Aaron’s Top Albums Of 2009

Gallows' Grey Britain

Gallows’ Grey Britain

This is my official Top 10 album list for 2009:

10. Bat For Lashes Two Suns

I pretty much only like the song “Daniel” from this album. And it’s not like an intense gut-deep like, either. It’s just a, “Yeah, that’s pretty good.” Really, I’m not sure how this made it onto the list.

9. Dan Auerbach Keep It Hid

The Black Keys hadn’t quite really become THE BLACK KEYS yet, so I didn’t really know the name “Dan Auerbach” and took this record in on first listen with little preconception. The result? I dug it. Funny, if this same record came out right now I probably wouldn’t be as open to diggin’ its blues rock. This is perhaps my own failing.

8. The Veils Sun Gangs

Only recently did I learn that former Suede pillar Bernard Butler produced part of this album. It makes sense. The Veils are a high drama band and the music on Sun Gangs is perfectly designed for those predisposed towards flinging themselves onto their day beds when they catch the vapors. “It Hits Deep” is pretty sublime.

7. Lhasa Lhasa

I burn with rage when I think of this album. Not because it’s bad — it’s truly, astoundingly, deeply beautiful — but because my peers on the Polaris Music Prize jury didn’t think enough of the album to vote it to the 2009 Short List. This, even with the shouldn’t-officially-matter-but-definitely-does narrative juice of Lhasa de Sela’s advanced cancer at the time.

6. The Flaming Lips Embryonic

This album was cool and all, but we’ve pretty much reached peak Wayne Coyne, right? A good decade-long time out for the Lips would probably be just about right for everyone.

5. D-Sisive Let The Children Die

There aren’t exactly a wealth of truly “classic” Canadian rap albums, but Let The Children Die might be one of them. If not full classic, then it’s at least a pioneering disc. Listen carefully to almost any hoser rap record released since then and when that inevitable heart-on-sleeve, song-about-the-struggle comes on you can fairly argue it exists as a direct lineal descendant of the songs on Let The Children Die.

4. K-Dot-O-Dot The Life And Times Of Lucha Lonely

Between this album and Let The Children Die I was convinced Canadian hip-hop was on the vanguard of some brilliant new mope-rap scene/sub-genre. It would be all about this inward-searching, deeply confessional personal insight and less about whatever worst case typecasting you’d want to assign to the worst bits of late-’00s urban music. I ended up being half right. There was a shift to this sort of intense, soul-bearing hip-hop… except it ended up manifesting itself in the much higher gloss form of Drake and all his subsequent shade-of-grey, marketshare-powered spinoffs (see The Weeknd). Apparently sad-sack raps from fat, drunk losers were not what the kids wanted to hear.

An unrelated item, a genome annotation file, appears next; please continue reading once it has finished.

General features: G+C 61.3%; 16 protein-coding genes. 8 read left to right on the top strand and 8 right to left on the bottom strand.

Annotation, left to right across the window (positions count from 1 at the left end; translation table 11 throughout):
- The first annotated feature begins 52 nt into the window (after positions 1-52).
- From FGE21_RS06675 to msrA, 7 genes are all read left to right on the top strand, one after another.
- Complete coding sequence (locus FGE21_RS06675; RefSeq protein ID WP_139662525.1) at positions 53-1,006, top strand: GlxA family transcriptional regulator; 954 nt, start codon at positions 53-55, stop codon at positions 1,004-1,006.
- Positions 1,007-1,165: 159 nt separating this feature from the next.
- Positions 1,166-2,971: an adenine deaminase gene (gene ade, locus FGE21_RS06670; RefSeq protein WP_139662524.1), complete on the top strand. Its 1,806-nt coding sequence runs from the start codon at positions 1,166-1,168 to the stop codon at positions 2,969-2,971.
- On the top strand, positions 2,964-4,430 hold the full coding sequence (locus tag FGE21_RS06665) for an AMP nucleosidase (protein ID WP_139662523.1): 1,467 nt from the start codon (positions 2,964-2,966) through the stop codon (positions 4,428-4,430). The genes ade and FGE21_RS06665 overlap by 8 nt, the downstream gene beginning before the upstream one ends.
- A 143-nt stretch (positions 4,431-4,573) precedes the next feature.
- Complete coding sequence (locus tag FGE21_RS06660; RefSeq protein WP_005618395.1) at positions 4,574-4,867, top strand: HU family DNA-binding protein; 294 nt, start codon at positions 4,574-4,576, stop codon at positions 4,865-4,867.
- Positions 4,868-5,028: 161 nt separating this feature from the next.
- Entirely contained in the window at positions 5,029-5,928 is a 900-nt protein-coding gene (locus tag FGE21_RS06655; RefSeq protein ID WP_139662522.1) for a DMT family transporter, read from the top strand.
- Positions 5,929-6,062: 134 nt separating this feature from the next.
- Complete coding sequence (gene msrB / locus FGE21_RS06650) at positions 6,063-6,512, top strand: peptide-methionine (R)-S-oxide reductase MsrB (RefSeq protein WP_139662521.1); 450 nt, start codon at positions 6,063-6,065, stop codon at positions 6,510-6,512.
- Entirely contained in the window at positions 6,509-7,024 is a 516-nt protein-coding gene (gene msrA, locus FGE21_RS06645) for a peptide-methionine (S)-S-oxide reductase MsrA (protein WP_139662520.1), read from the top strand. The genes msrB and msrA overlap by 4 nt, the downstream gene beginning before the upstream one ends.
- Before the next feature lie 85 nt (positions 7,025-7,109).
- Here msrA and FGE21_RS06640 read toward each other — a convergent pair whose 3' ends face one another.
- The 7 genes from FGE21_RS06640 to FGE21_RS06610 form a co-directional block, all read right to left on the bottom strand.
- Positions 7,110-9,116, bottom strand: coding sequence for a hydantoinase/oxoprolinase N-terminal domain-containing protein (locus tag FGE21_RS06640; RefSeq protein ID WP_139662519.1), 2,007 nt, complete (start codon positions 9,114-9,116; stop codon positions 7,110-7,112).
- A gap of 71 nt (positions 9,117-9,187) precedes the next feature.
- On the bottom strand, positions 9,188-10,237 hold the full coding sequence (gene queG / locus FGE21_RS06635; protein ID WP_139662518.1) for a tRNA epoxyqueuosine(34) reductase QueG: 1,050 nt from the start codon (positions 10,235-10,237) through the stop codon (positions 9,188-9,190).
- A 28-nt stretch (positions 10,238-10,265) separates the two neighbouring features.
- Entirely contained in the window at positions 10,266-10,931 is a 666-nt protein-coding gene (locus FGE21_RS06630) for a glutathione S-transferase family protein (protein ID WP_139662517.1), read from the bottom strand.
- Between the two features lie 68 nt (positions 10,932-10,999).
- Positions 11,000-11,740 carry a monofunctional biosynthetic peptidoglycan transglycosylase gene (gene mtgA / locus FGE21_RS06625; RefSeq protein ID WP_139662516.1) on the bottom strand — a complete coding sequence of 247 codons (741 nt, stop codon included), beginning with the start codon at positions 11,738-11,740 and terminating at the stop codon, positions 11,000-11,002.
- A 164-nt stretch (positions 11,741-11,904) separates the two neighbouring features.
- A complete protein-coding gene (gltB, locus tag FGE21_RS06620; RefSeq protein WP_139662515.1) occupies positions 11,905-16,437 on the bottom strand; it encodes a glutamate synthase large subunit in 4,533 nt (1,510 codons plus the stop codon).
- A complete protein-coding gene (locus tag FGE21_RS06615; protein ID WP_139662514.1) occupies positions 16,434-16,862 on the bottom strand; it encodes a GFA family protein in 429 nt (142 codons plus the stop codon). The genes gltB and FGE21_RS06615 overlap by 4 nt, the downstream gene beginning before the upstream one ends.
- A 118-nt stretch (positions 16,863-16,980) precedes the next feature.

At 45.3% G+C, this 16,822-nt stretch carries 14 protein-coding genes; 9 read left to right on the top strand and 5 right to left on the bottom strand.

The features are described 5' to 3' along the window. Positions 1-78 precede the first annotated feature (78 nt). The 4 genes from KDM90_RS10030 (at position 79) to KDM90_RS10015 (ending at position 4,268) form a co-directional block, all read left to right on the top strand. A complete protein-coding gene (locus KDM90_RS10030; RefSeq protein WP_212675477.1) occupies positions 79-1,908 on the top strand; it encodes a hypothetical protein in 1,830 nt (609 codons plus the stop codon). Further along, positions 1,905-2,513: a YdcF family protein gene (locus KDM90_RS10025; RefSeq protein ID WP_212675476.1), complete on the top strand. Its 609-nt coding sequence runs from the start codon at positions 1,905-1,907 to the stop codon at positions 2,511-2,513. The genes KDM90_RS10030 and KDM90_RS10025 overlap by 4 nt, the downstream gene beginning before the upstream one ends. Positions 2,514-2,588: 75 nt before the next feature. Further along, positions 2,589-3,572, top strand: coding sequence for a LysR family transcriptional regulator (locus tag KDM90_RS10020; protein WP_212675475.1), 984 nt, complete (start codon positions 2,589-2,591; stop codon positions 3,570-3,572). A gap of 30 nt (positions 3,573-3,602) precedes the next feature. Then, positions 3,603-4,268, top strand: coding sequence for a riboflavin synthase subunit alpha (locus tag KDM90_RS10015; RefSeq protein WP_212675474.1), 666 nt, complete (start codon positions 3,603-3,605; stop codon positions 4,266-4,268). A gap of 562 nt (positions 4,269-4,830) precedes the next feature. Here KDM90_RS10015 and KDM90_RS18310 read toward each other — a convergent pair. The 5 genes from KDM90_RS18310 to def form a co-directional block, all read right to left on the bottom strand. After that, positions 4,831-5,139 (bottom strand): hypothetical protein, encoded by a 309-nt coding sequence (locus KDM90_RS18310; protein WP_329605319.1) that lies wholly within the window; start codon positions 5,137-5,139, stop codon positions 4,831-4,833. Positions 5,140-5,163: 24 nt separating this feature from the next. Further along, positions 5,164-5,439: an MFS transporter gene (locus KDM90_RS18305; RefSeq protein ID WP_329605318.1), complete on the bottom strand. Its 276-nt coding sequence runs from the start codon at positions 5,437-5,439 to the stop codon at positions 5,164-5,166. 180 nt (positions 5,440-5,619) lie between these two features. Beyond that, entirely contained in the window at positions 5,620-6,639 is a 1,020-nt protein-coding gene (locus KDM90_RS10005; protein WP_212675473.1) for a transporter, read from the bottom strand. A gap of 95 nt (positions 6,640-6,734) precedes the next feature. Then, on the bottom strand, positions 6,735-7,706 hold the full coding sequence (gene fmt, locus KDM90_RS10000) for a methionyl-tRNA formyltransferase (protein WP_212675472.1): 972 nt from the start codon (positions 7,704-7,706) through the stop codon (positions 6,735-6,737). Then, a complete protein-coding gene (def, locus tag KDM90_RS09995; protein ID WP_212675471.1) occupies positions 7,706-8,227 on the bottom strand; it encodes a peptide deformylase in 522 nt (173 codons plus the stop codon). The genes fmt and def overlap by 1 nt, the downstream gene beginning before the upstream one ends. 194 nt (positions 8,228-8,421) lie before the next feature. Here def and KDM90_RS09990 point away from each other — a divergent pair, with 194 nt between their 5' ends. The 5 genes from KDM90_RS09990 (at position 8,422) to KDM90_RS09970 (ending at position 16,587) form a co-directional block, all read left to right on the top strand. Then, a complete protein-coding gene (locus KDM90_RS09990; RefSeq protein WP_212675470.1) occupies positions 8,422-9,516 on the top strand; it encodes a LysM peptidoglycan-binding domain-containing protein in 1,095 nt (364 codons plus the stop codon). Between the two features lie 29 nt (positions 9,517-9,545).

3. Alela Diane To Be Still

If we’re being dismissive, Alela Diane is just another in an endless line of School of Joni balladeers who are oh so common on the fringes of coffeehouse open mic nights. To do that, though, would be to miss out on a truly sublime voice. “The Ocean” in particular is a brilliant, melancholy exploration on what it means to sacrifice love for a dream.

2. Timber Timbre Timber Timbre

This was the other album I was super-furious about the Polaris jury not giving more love to. Sure they made up for it by short-listing the next Timber Timbre record, but that felt at least halfway a make-up call.

1. Gallows Grey Britain

It takes a lot for a heavy music record to affect me. I’ve got the requisite rage in my soul, but most of the time hard rock just doesn’t get it right. Not Grey Britain, though. This album speaks. And not just to me. It’s for the millennials left behind, the ones who aren’t cool enough to navigate Tumblr memes, whose parents can’t afford to let them go to school for seven years. It’s for those kids who get scheduled for 18 hours a week at work and when they ask for 40 hours they get laid off. It’s for the kids who’ve looked around, realized everything’s fucked and just want to set it all on fire.

The only reason I can think for Grey Britain not being as big as Nevermind is there’s too much truth for people to handle.

Other album lists…

2015 Top Ten — SUUNS + Jerusalem In My Heart SUUNS + Jerusalem In My Heart is #1
2014 Top Ten — Sharon Van Etten’s Are We There is #1
2013 Top Ten — M.I.A.’s Matangi is #1
2012 Top Ten — Dirty Ghosts’ Metal Moon is #1
2011 Top Ten — Timber Timbre’s Creep On Creepin’ On is #1
2010 Top Ten — The Black Angels’ Phosphene Dream is #1
2009 Top Ten — Gallows’ Grey Britain is #1
2008 Top Ten — Portishead’s Third is #1
2007 Top Ten — Joel Plaskett Emergency’s Ashtray Rock is #1
2006 Top Ten — My Brightest Diamond’s Bring Me The Workhorse is #1
2005 Top Ten — Black Rebel Motorcycle Club’s Howl is #1
2004 Top Ten — Morrissey’s You Are The Quarry is #1
2003 Top Ten — The Dears’ No Cities Left is #1
2002 Top Ten — Archive’s You All Look The Same To Me is #1
2001 Top Ten — Gord Downie’s Coke Machine Glow is #1
2000 Top Ten — Songs: Ohia’s The Lioness is #1
1999 Top Ten — The Boo Radleys’ Kingsize is #1
1998 Top Ten — Baxter’s Baxter is #1
1996 Top Ten — Tricky’s Maxinquaye is #1


Filed under Music, Recollections

5 responses to “Aaron’s Top Albums Of 2009

  1. Pingback: Aaron’s Top Albums Of 1996 | Risky Fuel

  2. Pingback: SUUNS + Jerusalem In My Heart Is Aaron’s Top Album For 2015 | Risky Fuel

  3. Pingback: Daniel Romano’s ‘Mosey’ Is Aaron’s Top Album For 2016 | Risky Fuel

  4. Pingback: Idles’ ‘Joy As An Act Of Resistance.’ Is Aaron’s Top Album Of 2018 | Risky Fuel

  5. Pingback: Julia Jacklin’s ‘Crushing’ Is Aaron’s Top Album Of 2019 | Risky Fuel

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